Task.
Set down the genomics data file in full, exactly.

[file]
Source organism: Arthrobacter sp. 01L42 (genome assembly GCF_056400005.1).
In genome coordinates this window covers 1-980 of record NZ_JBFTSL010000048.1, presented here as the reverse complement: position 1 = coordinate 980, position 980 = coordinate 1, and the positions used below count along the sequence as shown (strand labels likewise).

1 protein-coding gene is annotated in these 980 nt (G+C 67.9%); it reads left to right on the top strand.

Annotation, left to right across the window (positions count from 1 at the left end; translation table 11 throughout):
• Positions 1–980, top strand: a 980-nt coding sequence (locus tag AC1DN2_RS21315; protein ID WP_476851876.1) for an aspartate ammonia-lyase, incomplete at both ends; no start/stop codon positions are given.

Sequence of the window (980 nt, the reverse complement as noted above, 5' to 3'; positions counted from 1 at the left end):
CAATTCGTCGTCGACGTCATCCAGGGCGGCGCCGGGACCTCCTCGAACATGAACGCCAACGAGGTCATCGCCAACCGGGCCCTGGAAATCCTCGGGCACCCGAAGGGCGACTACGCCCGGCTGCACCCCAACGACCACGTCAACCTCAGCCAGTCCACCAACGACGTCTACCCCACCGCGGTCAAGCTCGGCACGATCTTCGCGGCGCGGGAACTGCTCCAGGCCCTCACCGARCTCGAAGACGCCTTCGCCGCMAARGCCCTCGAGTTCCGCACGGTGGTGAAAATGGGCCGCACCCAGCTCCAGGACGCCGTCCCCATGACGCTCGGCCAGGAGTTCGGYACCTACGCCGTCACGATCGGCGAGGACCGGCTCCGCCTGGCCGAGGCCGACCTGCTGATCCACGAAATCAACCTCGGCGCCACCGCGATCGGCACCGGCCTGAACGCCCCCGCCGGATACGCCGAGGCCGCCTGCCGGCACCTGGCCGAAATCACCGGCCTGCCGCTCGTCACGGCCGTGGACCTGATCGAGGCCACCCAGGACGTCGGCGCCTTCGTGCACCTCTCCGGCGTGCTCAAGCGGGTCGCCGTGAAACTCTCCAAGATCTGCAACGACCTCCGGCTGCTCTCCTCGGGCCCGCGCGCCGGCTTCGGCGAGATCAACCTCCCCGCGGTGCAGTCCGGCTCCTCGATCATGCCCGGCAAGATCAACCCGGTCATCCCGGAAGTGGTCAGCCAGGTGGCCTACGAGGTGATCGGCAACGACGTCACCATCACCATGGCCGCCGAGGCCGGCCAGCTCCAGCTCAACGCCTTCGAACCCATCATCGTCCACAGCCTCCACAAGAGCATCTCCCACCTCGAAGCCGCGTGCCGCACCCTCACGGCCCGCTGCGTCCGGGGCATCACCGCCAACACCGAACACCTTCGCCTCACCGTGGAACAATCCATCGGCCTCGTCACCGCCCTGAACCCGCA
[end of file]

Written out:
Source organism: Arthrobacter sp. 01L42 (genome assembly GCF_056400005.1).
In genome coordinates this window covers 1-980 of record NZ_JBFTSL010000048.1, presented here as the reverse complement: position 1 = coordinate 980, position 980 = coordinate 1, and the positions used below count along the sequence as shown (strand labels likewise).

1 protein-coding gene is annotated in these 980 nt (G+C 67.9%); it reads left to right on the top strand.

Annotation, left to right across the window (positions count from 1 at the left end; translation table 11 throughout):
• Positions 1–980, top strand: a 980-nt coding sequence (locus tag AC1DN2_RS21315; protein ID WP_476851876.1) for an aspartate ammonia-lyase, incomplete at both ends; no start/stop codon positions are given.

Sequence of the window (980 nt, the reverse complement as noted above, 5' to 3'; positions counted from 1 at the left end):
CAATTCGTCGTCGACGTCATCCAGGGCGGCGCCGGGACCTCCTCGAACATGAACGCCAACGAGGTCATCGCCAACCGGGCCCTGGAAATCCTCGGGCACCCGAAGGGCGACTACGCCCGGCTGCACCCCAACGACCACGTCAACCTCAGCCAGTCCACCAACGACGTCTACCCCACCGCGGTCAAGCTCGGCACGATCTTCGCGGCGCGGGAACTGCTCCAGGCCCTCACCGARCTCGAAGACGCCTTCGCCGCMAARGCCCTCGAGTTCCGCACGGTGGTGAAAATGGGCCGCACCCAGCTCCAGGACGCCGTCCCCATGACGCTCGGCCAGGAGTTCGGYACCTACGCCGTCACGATCGGCGAGGACCGGCTCCGCCTGGCCGAGGCCGACCTGCTGATCCACGAAATCAACCTCGGCGCCACCGCGATCGGCACCGGCCTGAACGCCCCCGCCGGATACGCCGAGGCCGCCTGCCGGCACCTGGCCGAAATCACCGGCCTGCCGCTCGTCACGGCCGTGGACCTGATCGAGGCCACCCAGGACGTCGGCGCCTTCGTGCACCTCTCCGGCGTGCTCAAGCGGGTCGCCGTGAAACTCTCCAAGATCTGCAACGACCTCCGGCTGCTCTCCTCGGGCCCGCGCGCCGGCTTCGGCGAGATCAACCTCCCCGCGGTGCAGTCCGGCTCCTCGATCATGCCCGGCAAGATCAACCCGGTCATCCCGGAAGTGGTCAGCCAGGTGGCCTACGAGGTGATCGGCAACGACGTCACCATCACCATGGCCGCCGAGGCCGGCCAGCTCCAGCTCAACGCCTTCGAACCCATCATCGTCCACAGCCTCCACAAGAGCATCTCCCACCTCGAAGCCGCGTGCCGCACCCTCACGGCCCGCTGCGTCCGGGGCATCACCGCCAACACCGAACACCTTCGCCTCACCGTGGAACAATCCATCGGCCTCGTCACCGCCCTGAACCCGCA